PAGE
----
By: Jintamas Saksornchai
Published 11:17 AM EDT, July 23, 2023
Supporters of the Move Forward Party walk in a circle during a protest in Bangkok, Thailand, Sunday, June 23rd, 2023.The demonstrators are protesting that Thailand's Constitution is undemocratic, because it allowed Parliament to block the winner of May's general election, the Move Forward party, from naming its leader named the new Prime Minister, even though he had assembled an eight-part coalition that had won a clear majority of seats in the House of Representatives. (AP Photo/Sakchai Lalit) ASSOCIATED PRESS
BANGKOK (AP) — Hundreds of people gathered Sunday in the Thai capital of Bangkok to demand that conservative senators stop blocking the naming of a prime minister belonging to a winning coalition formed from May’s general election, a stance that risks a potentially destabilizing political deadlock.
Protesters braved heavy rain to show their anger and frustration toward the members of the Senate, who were appointed by the military and pride themselves as defenders of traditional royalist values, which they believe are under threat.
The surprise election winner, the Move Forward Party, failed in two efforts to have its leader Pita Limjaroenrat confirmed as the next prime minister, largely because he failed to woo enough votes from the senators, who are disturbed by the party’s reformist policy platform.
As many as 1,000 demonstrators took to Bangkok’s busy Asok intersection with umbrellas and raincoats. many shouting “Senators, get out!” Speakers at the peaceful rally also called for political parties in a coalition assembled by Move Forward not to “switch sides” by joining hands with other parties that supported the outgoing government of Prayuth Chan-ocha, who as army commander seized power in a 2014 coup and was returned as prime minister after the 2019 election.
Sombat Boonngam-anong, a veteran social activist who organized the rally, told the crowd that senators only have the right to vote yes, and described voting no as unconstitutional.
“You can only vote yes, because the people already said yes to the results. You don’t have the right to vote anything else,” he declared of the senators’ responsibilities.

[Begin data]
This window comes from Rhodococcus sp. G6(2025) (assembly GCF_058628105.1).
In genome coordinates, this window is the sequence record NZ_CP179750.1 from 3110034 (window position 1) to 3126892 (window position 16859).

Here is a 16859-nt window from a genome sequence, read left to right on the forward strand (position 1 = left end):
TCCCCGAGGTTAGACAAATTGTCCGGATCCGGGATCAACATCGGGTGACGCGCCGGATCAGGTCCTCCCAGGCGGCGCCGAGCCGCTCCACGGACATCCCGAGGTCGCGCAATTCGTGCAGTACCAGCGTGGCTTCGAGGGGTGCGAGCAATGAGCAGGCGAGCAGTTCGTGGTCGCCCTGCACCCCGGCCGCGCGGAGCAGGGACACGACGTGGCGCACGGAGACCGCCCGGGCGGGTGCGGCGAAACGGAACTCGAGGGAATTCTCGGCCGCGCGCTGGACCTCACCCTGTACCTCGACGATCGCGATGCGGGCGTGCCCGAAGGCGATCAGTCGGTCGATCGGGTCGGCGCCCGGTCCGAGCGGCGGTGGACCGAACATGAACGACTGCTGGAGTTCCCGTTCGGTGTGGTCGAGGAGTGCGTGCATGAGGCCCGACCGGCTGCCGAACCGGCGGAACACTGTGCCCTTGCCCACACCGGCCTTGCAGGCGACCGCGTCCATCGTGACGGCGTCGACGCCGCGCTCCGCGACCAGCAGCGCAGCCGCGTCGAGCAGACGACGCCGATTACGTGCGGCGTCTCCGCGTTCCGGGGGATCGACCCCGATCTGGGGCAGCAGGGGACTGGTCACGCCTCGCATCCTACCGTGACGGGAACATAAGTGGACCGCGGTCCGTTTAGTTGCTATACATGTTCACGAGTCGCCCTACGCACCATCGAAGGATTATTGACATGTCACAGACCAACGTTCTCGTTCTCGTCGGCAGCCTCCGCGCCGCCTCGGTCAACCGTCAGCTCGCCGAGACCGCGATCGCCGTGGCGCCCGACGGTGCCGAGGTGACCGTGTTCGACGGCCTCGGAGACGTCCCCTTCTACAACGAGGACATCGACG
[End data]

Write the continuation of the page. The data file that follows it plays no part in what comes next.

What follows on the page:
The Move Forward Party finished first in May’s general election and formed an eight-party coalition, which together won majority of 312 seats in the 500-member House of Representatives. But under the military-enacted constitution, a new prime minister must receive the support of a combined majority of both the lower house and the unelected 250-seat Senate.
Pita was rejected in a first vote and was knocked out of contention last when a procedural vote decided he could not be nominated a second time.
On Friday, the coalition held a meeting and announced that its second biggest member, the Pheu Thai Party, would nominate its candidate and assume the leading role in forming a government. Its three possible nominees are real estate tycoon Srettha Thavisin; Paetongtarn Shinawatra, the daughter of former Prime Minister Thaksin Shinawatra, who was ousted by a 2006 military coup; and Chaikasem Nitsiri, the party’s chief strategist.
While declaring that the coalition for now will stick with its original members and try to win more votes from conservative lawmakers before the next vote scheduled for Thursday, Pheu Thai did not rule out the possibility that Move Forward could be excluded from the coalition altogether in order for it to succeed in forming the government.
On Saturday and Sunday, Pheu Thai met with several parties that voted Prayuth in as prime minister in 2019.
The parties that met with Pheu Thai over the weekend, including the military-backed Palang Pracharath and United Thai Nation parties, while denying they discussed joining the coalition. also made it clear they would not be willing to do so as long as Move Forward remains in the bloc.
Some of Move Forward’s supporters want the coalition to stand fast instead of inviting new members from the other side of the political spectrum, and feel their Pheu Thai colleagues are putting the pursuit for power ahead of principle.
Pheu Thai is the latest in a string of parties closely affiliated with populist billionaire Thaksin, who is in exile to avoid a prison sentence for abuse of power that he contends was politically inspired. Supporters of parties backed by Thaksin staged several mass protests against the conservative establishment that ousted him, spurring violent crackdowns, especially in 2010, when at least 94 people were killed.
Move Forward’s victory was powered by a widespread desire, particularly among young people, for deep structural change in Thailand after nine years of military-backed rule. The party also wants to reduce the influence of the military, which has staged more than a dozen coups since Thailand became a constitutional monarchy in 1932, and of big business monopolies.
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